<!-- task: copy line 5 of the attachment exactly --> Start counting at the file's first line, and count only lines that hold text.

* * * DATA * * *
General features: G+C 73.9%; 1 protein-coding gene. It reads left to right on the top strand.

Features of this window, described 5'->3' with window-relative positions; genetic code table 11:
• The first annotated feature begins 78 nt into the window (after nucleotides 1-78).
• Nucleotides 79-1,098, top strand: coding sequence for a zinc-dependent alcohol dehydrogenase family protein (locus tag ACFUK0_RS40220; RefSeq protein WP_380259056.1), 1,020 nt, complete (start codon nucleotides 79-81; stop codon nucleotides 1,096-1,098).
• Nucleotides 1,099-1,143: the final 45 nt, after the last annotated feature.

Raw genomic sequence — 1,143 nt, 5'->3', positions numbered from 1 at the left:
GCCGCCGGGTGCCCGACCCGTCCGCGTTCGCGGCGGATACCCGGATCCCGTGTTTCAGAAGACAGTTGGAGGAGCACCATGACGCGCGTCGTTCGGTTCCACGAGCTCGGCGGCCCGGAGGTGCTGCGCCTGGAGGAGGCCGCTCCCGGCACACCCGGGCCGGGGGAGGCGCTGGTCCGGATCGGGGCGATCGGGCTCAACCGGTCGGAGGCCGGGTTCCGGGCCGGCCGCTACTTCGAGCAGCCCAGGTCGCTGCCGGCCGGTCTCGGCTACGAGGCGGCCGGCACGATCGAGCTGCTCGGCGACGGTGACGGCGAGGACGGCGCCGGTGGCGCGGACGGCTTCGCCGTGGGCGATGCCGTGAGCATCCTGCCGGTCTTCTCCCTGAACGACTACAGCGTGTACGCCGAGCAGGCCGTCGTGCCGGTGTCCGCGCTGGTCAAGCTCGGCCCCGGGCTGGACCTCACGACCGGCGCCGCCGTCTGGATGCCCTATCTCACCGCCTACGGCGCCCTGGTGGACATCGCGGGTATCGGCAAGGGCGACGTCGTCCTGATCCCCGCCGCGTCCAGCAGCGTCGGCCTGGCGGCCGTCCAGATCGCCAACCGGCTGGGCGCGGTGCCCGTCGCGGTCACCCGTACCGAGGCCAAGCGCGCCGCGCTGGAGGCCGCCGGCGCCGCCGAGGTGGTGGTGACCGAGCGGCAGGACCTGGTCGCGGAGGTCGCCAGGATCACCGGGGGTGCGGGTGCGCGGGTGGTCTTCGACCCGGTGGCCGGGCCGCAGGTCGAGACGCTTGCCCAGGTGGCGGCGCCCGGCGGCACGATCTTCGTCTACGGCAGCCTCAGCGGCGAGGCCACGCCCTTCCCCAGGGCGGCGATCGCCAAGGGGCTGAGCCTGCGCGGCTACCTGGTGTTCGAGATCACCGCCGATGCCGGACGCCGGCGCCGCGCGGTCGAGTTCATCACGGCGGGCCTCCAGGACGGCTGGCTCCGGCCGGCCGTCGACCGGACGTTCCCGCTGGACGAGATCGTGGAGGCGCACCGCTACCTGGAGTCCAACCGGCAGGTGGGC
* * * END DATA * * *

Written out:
• Nucleotides 1,099-1,143: the final 45 nt, after the last annotated feature.